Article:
Back to the OPs issue, see if there are any music or social forums aimed at the Bath area and see if there's a musicians wanted section there. I'm in 2 bands and both of them came about as a result of answering a musicians wanted ad online.
And while this may sound overly harsh, your tone and mood in all of your posts are very "down", if this is how you present yourself in the "real world" too then you need to shake yourself out of the dumps and lighten up. Sorry to criticise but that's how I read your posts.
Reply With Quote
  #21  
Old 10-05-2017, 10:08 PM
Mighty_Joker's Avatar
Mighty_Joker Mighty_Joker is offline
Silver Member
 
Join Date: Jan 2007
Location: Nottingham, England
Posts: 846
Default Re: Constant frustration/disappointment with music

Quote:
Originally Posted by Drumsarefun View Post
Thanks a lot. What did you do to improve so much after the age of 20? Did you just start focused and dedicated practice at that age?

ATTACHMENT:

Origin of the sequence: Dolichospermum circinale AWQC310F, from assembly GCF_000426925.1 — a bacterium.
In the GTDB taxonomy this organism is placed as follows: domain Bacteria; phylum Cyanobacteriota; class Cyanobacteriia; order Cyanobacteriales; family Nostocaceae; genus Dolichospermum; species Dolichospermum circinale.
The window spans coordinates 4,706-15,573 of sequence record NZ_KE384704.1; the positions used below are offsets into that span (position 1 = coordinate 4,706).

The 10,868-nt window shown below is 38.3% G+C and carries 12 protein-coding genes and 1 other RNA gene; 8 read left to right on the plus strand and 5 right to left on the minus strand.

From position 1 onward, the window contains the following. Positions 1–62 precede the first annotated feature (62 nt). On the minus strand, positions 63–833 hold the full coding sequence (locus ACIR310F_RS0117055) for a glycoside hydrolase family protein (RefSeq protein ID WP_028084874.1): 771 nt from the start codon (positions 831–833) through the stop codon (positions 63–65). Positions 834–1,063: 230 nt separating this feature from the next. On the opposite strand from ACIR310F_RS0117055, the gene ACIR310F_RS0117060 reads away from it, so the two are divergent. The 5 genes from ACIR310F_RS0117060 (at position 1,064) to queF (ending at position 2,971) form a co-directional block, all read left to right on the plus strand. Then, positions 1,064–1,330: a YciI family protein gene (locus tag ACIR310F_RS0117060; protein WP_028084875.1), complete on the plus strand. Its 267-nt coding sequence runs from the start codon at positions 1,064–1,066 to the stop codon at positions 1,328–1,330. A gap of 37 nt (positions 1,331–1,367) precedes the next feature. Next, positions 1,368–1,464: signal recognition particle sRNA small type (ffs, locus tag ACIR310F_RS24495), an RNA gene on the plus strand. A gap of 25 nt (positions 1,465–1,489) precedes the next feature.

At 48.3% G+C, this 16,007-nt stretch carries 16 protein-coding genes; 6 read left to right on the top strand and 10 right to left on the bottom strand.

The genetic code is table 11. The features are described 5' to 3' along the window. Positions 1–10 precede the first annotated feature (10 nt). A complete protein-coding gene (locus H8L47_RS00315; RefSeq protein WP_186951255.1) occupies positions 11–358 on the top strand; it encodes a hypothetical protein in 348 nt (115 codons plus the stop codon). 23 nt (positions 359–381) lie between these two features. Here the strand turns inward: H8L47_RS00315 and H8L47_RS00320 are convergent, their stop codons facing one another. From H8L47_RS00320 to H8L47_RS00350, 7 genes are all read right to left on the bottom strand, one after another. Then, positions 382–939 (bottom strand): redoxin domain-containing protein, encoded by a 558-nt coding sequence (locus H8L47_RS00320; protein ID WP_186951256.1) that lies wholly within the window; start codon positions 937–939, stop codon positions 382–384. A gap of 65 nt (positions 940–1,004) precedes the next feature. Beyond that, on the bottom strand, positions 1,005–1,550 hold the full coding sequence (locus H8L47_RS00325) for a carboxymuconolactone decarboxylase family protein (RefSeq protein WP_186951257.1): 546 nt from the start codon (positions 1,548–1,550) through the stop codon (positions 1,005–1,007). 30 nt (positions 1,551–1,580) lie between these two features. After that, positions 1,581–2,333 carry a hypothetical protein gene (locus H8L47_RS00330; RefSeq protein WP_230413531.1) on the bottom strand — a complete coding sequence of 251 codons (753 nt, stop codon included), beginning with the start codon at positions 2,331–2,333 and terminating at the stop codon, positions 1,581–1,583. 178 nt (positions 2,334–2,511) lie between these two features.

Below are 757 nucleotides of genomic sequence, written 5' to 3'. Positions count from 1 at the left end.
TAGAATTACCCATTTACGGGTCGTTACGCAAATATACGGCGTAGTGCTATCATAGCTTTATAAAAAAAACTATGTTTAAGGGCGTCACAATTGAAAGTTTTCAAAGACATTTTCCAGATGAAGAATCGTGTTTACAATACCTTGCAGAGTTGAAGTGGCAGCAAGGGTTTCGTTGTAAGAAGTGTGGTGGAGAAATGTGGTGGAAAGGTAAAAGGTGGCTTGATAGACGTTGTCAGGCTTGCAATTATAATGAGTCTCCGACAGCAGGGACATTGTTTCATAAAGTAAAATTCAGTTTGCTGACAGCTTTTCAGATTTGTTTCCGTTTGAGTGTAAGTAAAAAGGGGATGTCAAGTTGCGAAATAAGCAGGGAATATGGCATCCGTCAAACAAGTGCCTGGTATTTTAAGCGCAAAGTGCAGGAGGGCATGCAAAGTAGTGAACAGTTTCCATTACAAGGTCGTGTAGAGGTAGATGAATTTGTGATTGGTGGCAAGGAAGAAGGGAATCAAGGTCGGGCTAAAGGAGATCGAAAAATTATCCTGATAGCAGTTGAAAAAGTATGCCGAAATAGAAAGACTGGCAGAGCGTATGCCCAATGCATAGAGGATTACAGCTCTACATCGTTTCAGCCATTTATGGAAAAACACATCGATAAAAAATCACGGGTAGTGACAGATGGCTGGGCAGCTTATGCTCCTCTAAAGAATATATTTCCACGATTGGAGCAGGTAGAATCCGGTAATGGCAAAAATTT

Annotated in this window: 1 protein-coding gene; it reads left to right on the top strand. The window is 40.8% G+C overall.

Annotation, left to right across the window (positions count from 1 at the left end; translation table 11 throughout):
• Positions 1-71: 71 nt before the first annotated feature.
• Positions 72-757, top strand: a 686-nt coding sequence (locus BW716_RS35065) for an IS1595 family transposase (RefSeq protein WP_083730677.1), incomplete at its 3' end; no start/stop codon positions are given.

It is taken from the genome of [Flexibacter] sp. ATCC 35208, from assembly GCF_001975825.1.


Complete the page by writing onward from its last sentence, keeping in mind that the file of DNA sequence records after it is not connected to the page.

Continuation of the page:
Can I also ask if you studied drums/music at college or something? I'm hoping to make a career out of drumming, it's nice to hear people that are. Although I worry I'm at a disadvantage because of not studying drums at a prestigious college.

I suppose my issue is, HOW do I get into it? Where did it start for you, that has now led to you playing drums for a living? Where do I begin?

Cheers
Yes, I practised a hell of a lot. At one point I was racking up 20-30 hours per week, while teaching and working on a Masters Degree. To follow up, no, I have never studied music at college, school, or university. My music education has always been private lessons, self study, and experience. I don't believe I have been at a disadvantage because of this. Forget the idea of a prestigious college. As others have said, focus on bettering yourself and meeting people.

As for how to get in, the best advice I can give you other than what's already been said is firstly, be ready to take advantage of any opportunities that come, but secondly, create your own. When I was frustrated about finding musicians playing music I wanted to play, I wrote my own album, and then I became the one hiring the musicians. I became the one people wanted to play with because I was the one with the big project, and yes, I paid properly.


Persistence is key. It's unlikely to happen quickly. Build up over time, keep bettering yourself, and don't give up too soon (ever!).